The M366 assignment got a lower mark, but I’m happier with that one because the lost marks were due to a genuine lack of understanding about various little details of the subject matter, rather than plain old carelessness. Actually, I get the impression that most of my lost marks were caused by me not fully understanding the questions themselves; some of them wanted slightly different or fuller answers than I expected. For example, in the question about the NetLogo rabbits simulation, I lost three out of six marks because I didn’t mention the details of the code behind the features I was talking about – I described the simulation at too high or abstract a level, without backing up what I was saying with a description of the “nuts & bolts” side of things. Which is an odd mistake for a programming student to make! Still, hopefully by the time the exam comes around I’ll be much better at interpreting the questions correctly. And at least there’s no NetLogo coding to mess about with in the exam!

I know I’m late to the party with this, but Wolfram Alpha really is a brilliantly useful tool for checking your maths work. Today I’ve been doing the exercises in Section 2 of the unit on differentiation, and I’ve already made good use of the site to investigate some problems that I just couldn’t grasp. In particular, I found Exercise 2.1(i) to be almost impenetrable – my solution for it was very different to the solution in the back of the book, and I just couldn’t see where I’d gone wrong.

This is where Wolfram Alpha has been coming in handy. The brilliant thing about it is that as well as calculating the value of a mathematical expression, it also displays the steps you could take to work it out yourself. This is brilliant when the solutions in the course text tend to be a bit terse! For example, the solution for the exercise mentioned above is this:

Not terribly helpful, if you’re as stuck as I was. But check out the Derivative section of the Wolfram Alpha page for the expression, and click on the “Show Steps” link – it gives much more detail about the solution, and after reading through that explanation I could see exactly where I’d gone wrong with my original answer. I suppose there’s a danger with sites like these that people might just enter TMA questions into it and copy the answers, but then again the OU apparently uses anti-plagiarism software that would probably flag up TMA solutions that were word-for-word copies of existing internet resources.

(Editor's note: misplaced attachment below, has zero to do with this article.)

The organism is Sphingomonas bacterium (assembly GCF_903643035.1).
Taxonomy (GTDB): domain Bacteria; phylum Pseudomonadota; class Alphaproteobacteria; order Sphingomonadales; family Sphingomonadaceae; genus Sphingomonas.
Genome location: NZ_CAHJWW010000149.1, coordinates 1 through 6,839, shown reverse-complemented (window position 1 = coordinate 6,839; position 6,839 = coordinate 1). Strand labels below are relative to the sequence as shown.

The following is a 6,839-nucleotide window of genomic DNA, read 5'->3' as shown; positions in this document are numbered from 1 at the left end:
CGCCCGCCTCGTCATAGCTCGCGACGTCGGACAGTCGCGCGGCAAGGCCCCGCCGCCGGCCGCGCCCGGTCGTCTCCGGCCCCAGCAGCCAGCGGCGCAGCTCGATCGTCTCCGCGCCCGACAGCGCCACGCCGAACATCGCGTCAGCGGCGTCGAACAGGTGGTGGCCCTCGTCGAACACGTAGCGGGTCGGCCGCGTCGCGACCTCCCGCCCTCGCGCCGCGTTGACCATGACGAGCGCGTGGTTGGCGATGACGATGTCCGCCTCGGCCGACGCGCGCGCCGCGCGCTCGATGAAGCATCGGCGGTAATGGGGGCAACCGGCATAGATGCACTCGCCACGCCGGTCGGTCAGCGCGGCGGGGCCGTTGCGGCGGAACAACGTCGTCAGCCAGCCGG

Anyway, plagiarism aside, I think Wolfram Alpha is going to be a very useful tool for me (especially if it means I can avoid phoning my tutor when I get stuck!).

M257 wrap-up

Well, the exam was yesterday afternoon, and overall I think it went OK. There were a couple of questions in Part 1 that I hadn’t done enough revision for, but I made a concerted effort to proofread, proofread and proofread some more, so hopefully I’ll have avoided most of the silly errors I made in the practice papers.

With M257 out of the way, I’m now going to be concentrating entirely on MS221 and M366, and the rest of this evening is going to be spent getting reacquainted with differentiation – I’ve missed doing maths so much during these last few weeks, I could almost kiss my course books! (Though that wouldn’t be a great idea hygiene-wise, considering how dusty they are…)

This week I’ve been typing up my attempted solutions for the M257 past papers so that I can post them in the course forum, and I’m really glad I did type them up – I spotted quite a few silly errors in the process of transcribing them! I’m still not hugely confident of my answers, but I thought I’d upload them to the blog as well, in case anyone would find them useful. Here are my attempted solutions for the three past papers:

If you spot any mistakes, please let me know in the comments (although once the exam is over on the 17th I might not be particularly speedy about correcting them!).